Pudelpointers are medium to large dogs with a coat of medium length hair. Both males and females can grow to a height of 26 inches. In addition, both males and females can weigh as much as 70 pounds, full grown. A 7-week-old Pudelpointer weighs around 8 pounds. These dogs are considered fully grown at 18 months to 2 years old.

Height (Male)26 inches tall
Height (Female)26 inches tall
Weight (Male)70 pounds, full-grown
Weight (Female)70 pounds, full-grown

Pudelpointer Common Health Issues

Pudelpointers have some common health issues owners should bear in mind. One of those is hip dysplasia. Hip dysplasia occurs when the ball and socket of the hip joint don’t fit together properly. A dog with this condition may hop, limp, or run in an awkward way. There are a few treatments for this condition including physical therapy, surgery, weight loss, and supplements.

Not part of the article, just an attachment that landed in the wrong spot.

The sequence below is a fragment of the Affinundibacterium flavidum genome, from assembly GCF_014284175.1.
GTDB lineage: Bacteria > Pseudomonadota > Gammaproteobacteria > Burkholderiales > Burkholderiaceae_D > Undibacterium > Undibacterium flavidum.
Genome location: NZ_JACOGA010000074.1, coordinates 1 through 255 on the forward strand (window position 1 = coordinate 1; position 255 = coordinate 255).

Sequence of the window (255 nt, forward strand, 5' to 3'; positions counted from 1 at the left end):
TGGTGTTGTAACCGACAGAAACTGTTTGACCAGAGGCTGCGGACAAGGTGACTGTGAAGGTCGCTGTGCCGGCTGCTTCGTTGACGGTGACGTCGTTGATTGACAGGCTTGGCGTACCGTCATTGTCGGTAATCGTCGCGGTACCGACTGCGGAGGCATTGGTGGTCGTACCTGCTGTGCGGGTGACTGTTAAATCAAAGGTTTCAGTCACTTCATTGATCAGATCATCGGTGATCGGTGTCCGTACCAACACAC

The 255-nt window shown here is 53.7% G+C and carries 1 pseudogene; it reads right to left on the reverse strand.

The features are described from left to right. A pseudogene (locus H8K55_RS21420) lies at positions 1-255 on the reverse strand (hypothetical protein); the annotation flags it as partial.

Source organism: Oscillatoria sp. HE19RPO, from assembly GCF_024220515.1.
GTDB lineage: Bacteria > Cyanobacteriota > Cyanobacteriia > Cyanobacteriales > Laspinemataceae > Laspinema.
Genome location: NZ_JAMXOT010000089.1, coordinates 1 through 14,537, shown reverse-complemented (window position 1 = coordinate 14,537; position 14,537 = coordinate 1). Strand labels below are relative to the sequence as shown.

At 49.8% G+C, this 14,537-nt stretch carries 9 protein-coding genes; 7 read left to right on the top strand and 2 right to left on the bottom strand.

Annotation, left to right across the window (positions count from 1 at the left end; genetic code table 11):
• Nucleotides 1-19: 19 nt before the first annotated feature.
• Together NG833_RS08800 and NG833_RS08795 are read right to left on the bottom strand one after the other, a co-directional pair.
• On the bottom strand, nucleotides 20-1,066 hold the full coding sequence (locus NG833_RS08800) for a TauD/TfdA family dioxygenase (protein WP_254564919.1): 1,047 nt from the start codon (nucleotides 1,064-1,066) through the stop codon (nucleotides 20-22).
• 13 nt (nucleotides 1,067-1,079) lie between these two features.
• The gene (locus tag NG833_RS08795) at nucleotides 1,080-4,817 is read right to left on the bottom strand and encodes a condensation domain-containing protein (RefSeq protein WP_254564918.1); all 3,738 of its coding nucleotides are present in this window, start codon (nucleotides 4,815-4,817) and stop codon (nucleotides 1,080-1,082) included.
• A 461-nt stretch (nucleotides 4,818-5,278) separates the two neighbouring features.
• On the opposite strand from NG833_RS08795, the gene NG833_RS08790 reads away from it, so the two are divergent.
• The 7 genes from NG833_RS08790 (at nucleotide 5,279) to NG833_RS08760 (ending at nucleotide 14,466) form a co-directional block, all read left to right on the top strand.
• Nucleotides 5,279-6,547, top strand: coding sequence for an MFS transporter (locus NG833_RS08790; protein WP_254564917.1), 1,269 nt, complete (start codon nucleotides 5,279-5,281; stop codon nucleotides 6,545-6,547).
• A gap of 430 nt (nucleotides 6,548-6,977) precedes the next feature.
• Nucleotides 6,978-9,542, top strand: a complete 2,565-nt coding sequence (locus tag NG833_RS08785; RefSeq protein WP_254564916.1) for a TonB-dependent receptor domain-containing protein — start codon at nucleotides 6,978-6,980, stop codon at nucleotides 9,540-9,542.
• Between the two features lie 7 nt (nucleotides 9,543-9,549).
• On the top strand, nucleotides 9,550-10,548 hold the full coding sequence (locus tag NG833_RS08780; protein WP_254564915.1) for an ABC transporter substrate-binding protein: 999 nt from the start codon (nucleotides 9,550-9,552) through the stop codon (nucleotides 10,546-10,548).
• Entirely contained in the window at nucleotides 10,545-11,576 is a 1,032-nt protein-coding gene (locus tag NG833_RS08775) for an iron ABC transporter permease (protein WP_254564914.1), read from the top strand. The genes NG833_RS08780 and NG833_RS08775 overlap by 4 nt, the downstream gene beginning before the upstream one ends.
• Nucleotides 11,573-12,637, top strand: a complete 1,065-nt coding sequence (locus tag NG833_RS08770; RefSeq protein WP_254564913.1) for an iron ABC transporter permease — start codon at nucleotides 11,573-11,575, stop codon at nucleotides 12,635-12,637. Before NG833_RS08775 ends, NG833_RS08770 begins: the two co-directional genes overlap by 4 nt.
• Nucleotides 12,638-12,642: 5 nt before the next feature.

Another common health issue is bloat. Bloat occurs when a dog’s stomach fills with air, food, or water, causing this organ to twist. This is a serious condition and can only be relieved by a veterinarian. Some symptoms of bloat include a swollen abdomen, a lot of drooling, retching, and restlessness.

A third common health issue of this dog is an ear infection. This dog’s cute, floppy ears hang down. So, they can easily get wet, take on dirt, twigs, burs, and other debris leading to an infection. Redness, excessive wax, and drainage can be signs of an ear infection. Of course, these are painful for a dog. A veterinarian can prescribe medicine to cure an ear infection. Plus, an owner can take steps to make sure their dog’s ears stay clean to prevent infection. The most common health issues of this dog include: